The Cloud-eater by Marc Alexander Valle

Reality is a conversation with yourself.

That’s how I was going to start the poem. I became inspired to write it while I was waking up. I had to use the bathroom quick first. It was going to be my greatest poem. By the time I got to the computer, I forgot what I was going to say.

Reality is a conversation with yourself. A conversation full of narrative threads and spider-web worldviews.

I won’t have to worry about being fast enough at age 80. A machine will be in my head with a connection to the future form of the cloud and all my past thoughts will be at my disposal. I will write my great poem.

Reality is a conversation with yourself. A conversation full of narrative threads and spider-web worldviews, born from the fire of existence.

I’ll go to bed that night and have the best sleep of my life and have a dream better than all the dreams I’ve ever dreamt. I’ll revisit old memories intertwined with old fantasies that will turn into new adventures. I’ll get to use all of my collected knowledge to solve riddles and puzzles and unlock the greatest mysteries of the world. Did Socrates exist? Who was Shakespeare? Where was Jesus during the unrecorded years? I’m not sure if I’ll ever wake from that dream that night. No one ever really knows with those sorts of things.

© 2019 Marc Alexander Valle

Published Piece: 34 and Up

34 and Up

by Marc Alexander Valle

     At 15, a classmate, Billy Murphy, was shot to death by his half-brother, Jason Roberts. It was the result of an armed, verbal argument. The altercation started over food, but ended with Billy being fire upon as he watched television. The following day, the high school loud speaker said that counseling was available to all students. Two female friends of Billy were crying in my English class. They were sent to the guidance office.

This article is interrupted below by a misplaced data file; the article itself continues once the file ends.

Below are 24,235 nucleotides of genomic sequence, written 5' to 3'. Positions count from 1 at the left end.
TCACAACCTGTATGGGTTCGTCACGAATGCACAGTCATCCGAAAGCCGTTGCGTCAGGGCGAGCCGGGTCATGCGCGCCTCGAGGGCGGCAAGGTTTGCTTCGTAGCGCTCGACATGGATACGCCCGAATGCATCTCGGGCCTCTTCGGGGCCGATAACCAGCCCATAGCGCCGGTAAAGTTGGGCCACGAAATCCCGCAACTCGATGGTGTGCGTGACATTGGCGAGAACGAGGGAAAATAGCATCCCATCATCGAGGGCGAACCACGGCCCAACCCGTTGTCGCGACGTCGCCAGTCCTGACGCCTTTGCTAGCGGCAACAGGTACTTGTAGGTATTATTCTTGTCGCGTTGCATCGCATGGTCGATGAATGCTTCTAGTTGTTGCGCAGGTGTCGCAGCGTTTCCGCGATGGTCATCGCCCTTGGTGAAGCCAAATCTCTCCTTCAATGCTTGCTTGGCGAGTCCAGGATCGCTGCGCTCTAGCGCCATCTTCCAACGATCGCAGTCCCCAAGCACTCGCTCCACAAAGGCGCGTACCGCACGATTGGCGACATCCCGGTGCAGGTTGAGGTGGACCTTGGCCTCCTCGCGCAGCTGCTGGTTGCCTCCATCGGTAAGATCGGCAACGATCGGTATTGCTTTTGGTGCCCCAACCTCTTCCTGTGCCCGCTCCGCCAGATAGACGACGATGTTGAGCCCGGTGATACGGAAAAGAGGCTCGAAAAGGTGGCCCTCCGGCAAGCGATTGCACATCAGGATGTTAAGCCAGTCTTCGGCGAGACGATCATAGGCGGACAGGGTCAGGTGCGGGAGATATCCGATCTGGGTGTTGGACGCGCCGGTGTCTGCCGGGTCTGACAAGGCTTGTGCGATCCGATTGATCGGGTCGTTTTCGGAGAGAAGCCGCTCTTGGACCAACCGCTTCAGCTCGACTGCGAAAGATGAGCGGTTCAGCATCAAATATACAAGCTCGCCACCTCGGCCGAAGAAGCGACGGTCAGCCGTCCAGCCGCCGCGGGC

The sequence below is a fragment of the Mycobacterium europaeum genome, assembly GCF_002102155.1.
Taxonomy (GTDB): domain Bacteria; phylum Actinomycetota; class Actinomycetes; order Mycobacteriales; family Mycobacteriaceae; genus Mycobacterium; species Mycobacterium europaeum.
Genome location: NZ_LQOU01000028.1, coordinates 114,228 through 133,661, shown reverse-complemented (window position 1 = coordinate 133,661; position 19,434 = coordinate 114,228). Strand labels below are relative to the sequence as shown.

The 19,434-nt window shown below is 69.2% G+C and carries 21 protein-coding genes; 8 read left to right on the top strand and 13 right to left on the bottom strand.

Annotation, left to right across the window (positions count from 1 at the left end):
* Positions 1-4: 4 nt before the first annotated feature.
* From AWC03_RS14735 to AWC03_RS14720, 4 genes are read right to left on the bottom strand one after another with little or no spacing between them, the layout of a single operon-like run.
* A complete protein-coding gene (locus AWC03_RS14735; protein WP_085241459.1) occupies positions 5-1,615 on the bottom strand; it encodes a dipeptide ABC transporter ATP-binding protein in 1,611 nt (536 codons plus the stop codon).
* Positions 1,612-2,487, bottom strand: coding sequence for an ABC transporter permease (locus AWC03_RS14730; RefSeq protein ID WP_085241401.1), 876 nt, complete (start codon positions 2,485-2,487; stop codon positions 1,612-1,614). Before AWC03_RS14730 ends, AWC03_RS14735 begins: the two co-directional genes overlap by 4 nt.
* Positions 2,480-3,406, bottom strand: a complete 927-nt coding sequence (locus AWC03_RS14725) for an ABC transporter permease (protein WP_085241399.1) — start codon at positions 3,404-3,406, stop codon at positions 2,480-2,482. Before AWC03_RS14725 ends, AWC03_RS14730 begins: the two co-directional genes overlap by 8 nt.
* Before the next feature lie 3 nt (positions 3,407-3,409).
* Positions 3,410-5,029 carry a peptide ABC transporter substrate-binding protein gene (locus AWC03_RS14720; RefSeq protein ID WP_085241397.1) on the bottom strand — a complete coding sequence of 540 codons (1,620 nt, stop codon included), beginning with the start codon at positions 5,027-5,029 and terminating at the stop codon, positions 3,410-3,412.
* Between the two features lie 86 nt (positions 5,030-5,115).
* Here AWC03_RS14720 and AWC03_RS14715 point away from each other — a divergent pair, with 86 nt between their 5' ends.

At 34, I found a former classmate, Sara Rodgers, on an online dating website. We met for a few drinks. She was in that same English class as those two grieving girls.

“Was it really true Billy was shot over a pierogi?” I said.

“Yeah it was,” she said.

“Wow. We were only sophomores, so I hadn’t had a class with him yet.”

“Marc, you did have a class with him! He sat in front of you in that English class for two whole marking periods!”

I still can’t remember Billy sitting in front of me at 15, but a thought started to brew in my mind over the next few months: From the time Billy died until that date with Sara, I’d gotten to experience The Matrix Trilogy, Xbox video games, the discovery of over one thousand new planets, two new presidents, the pleasure of reading Shakespeare, the joy of singing karaoke, performing open mic poetry, my older brother’s wedding, saying “I love you” to a woman, earning my degree in English, camera phones, wi-fi, Wikipedia, podcasts, Facebook, YouTube, google, e-mail, apps, skyping, texting, vining, tweeting, eating the best buffalo wings in the county and figuring out what my favorite brand of beer is.

I don’t know how I blocked out Billy Murphy.

Would he have blocked out me?